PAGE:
Article

Efficacy of several antibiotic combinations against Brucella melitensis Rev 1 experimental infection in BALB/c mice

University of Barcelona, Barcino, Catalonia, Spain
Journal of Antimicrobial Chemotherapy (Impact Factor: 5.44). 10/2006; 58(3):622-6. DOI: 10.1093/jac/dkl289
Source: PubMed

ABSTRACT The objective of the present study was to compare the efficacy of gentamicin given alone or combined with doxycycline with that of standard combination therapies in BALB/c mice experimentally infected with the Brucella melitensis vaccine strain Rev 1.
A standard broth microdilution method was applied to determine the susceptibility of strain Rev 1 to the clinically most relevant aminoglycosides. Eight groups of BALB/c mice were inoculated intraperitoneally (ip) with 1 x 10(6) cfu/mouse of strain Rev 1. While one group remained untreated, the other seven groups were treated 10 days later once a day for 14 days with (i) doxycycline given orally at 2 mg/day; (ii) streptomycin given ip at 0.4 mg/day; (iii) gentamicin given ip at 0.4 mg/day; (iv) rifampicin given orally at 0.5 mg/day; (v) doxycycline plus streptomycin; (vi) doxycycline plus gentamicin; and (vii) doxycycline plus rifampicin. The number of cfu per spleen and clearance of Rev 1 were assessed 34 days after inoculation.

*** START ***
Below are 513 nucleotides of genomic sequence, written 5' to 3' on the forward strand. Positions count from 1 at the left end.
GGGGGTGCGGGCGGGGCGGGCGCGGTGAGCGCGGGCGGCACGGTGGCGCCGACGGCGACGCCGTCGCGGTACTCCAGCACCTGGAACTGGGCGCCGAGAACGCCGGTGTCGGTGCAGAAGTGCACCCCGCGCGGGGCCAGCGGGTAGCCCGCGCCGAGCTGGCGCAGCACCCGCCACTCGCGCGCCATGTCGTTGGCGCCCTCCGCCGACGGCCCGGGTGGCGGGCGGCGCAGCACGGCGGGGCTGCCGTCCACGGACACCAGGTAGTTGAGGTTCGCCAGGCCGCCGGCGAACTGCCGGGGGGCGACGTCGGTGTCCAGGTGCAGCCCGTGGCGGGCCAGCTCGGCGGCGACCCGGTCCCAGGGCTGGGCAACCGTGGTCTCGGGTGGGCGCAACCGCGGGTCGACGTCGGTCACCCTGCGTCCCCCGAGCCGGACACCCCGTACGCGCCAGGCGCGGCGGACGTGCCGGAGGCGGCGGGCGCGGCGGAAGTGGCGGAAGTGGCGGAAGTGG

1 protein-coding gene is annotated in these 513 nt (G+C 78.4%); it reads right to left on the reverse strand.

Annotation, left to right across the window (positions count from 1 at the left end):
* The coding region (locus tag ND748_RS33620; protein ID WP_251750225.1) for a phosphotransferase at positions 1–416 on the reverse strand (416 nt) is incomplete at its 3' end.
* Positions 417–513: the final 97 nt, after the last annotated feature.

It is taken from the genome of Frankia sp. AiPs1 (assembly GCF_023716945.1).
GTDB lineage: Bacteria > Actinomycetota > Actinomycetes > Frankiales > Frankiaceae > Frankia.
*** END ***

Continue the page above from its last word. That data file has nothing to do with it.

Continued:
With the exception of streptomycin, strain Rev 1 was susceptible to all aminoglycosides tested. As expected, the combination doxycycline/streptomycin was ineffective against Rev 1 infection. In contrast, the combinations doxycycline/gentamicin and doxycycline/rifampicin were effective in the clearance of Rev 1 infection, but only the former improved significantly the therapeutic efficacy as compared with that of the antibiotics given alone.
Gentamicin may be used along with doxycycline when the classical combination is considered the first choice in the treatment of patients with brucellosis due to B. melitensis vaccine strain Rev 1.

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    • "tetracyclines and streptomycin. As well, studies have shown that for treatment of patients with Br. melitensis vaccine strains Rev1, a gentamicin/doxycycline combination may be the first choice (Grilló et al., 2006). In general, tetracycline/aminoglycoside combinations are the most common antibiotics used for brucellosis treatment. "